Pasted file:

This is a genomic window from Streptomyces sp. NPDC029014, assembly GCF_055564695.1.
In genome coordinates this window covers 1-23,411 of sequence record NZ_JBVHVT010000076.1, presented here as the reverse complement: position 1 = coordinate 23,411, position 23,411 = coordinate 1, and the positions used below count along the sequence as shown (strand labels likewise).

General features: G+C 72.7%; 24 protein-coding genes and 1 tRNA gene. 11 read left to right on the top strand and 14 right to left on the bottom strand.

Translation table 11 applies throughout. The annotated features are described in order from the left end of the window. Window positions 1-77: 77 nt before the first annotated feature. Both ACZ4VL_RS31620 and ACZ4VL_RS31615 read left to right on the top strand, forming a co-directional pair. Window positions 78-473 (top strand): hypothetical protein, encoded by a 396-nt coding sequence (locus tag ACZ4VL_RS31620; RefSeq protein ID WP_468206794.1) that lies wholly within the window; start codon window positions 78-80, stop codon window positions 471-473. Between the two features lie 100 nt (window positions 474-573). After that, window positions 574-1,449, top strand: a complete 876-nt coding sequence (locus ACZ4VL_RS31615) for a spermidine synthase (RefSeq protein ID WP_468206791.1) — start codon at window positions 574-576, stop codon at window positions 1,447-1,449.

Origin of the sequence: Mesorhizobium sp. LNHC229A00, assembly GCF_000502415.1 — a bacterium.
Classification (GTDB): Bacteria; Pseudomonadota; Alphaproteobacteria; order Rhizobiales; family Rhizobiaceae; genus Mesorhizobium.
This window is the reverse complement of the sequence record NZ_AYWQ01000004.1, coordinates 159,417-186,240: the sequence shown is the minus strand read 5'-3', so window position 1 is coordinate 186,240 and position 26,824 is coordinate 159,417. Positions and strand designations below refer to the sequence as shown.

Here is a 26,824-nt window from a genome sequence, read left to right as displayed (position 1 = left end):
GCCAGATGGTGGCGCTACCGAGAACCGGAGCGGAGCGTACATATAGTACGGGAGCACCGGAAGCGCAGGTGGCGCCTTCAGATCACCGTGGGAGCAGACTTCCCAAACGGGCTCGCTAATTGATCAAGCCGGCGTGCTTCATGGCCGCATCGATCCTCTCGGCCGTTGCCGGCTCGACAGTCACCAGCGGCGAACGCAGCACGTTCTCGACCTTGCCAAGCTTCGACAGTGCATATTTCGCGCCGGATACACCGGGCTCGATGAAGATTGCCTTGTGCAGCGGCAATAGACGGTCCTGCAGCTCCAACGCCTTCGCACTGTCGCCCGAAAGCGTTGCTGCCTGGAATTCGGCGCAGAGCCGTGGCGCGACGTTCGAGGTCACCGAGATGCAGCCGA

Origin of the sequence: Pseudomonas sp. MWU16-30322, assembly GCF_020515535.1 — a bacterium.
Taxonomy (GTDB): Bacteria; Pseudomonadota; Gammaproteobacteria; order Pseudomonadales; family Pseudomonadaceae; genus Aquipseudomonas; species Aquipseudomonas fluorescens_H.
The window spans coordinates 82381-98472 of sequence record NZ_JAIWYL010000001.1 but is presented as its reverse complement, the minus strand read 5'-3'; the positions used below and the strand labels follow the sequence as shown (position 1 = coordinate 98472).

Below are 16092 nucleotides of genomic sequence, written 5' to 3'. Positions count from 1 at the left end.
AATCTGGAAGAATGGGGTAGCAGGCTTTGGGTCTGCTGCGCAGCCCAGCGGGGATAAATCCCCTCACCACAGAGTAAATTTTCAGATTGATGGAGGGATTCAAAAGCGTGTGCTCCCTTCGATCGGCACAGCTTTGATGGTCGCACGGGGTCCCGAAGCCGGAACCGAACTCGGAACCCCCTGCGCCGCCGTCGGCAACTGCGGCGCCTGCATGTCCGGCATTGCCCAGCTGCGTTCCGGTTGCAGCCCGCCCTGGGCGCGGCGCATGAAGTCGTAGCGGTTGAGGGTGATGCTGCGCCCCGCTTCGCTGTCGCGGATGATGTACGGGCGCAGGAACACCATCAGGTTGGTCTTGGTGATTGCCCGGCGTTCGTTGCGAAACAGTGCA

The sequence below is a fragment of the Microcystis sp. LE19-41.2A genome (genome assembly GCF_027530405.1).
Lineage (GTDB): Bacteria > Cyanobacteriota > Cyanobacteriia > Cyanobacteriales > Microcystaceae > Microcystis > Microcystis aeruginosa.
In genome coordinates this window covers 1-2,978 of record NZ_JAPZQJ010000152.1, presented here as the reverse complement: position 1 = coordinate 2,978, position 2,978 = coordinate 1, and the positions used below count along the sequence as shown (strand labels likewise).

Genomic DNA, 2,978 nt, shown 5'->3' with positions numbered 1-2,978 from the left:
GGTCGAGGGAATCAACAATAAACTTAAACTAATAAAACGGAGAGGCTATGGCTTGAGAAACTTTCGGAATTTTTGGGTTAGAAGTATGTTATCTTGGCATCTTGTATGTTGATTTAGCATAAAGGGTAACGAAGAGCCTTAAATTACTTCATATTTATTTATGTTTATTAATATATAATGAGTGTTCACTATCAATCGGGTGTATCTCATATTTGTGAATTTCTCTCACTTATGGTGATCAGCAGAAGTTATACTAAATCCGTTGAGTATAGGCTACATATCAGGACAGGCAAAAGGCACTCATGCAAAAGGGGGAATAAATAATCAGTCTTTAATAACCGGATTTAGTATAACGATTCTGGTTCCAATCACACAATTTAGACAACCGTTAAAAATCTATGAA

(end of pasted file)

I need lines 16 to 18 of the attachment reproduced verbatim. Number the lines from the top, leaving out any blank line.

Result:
Lineage (GTDB): Bacteria > Cyanobacteriota > Cyanobacteriia > Cyanobacteriales > Microcystaceae > Microcystis > Microcystis aeruginosa.
In genome coordinates this window covers 1-2,978 of record NZ_JAPZQJ010000152.1, presented here as the reverse complement: position 1 = coordinate 2,978, position 2,978 = coordinate 1, and the positions used below count along the sequence as shown (strand labels likewise).

Genomic DNA, 2,978 nt, shown 5'->3' with positions numbered 1-2,978 from the left: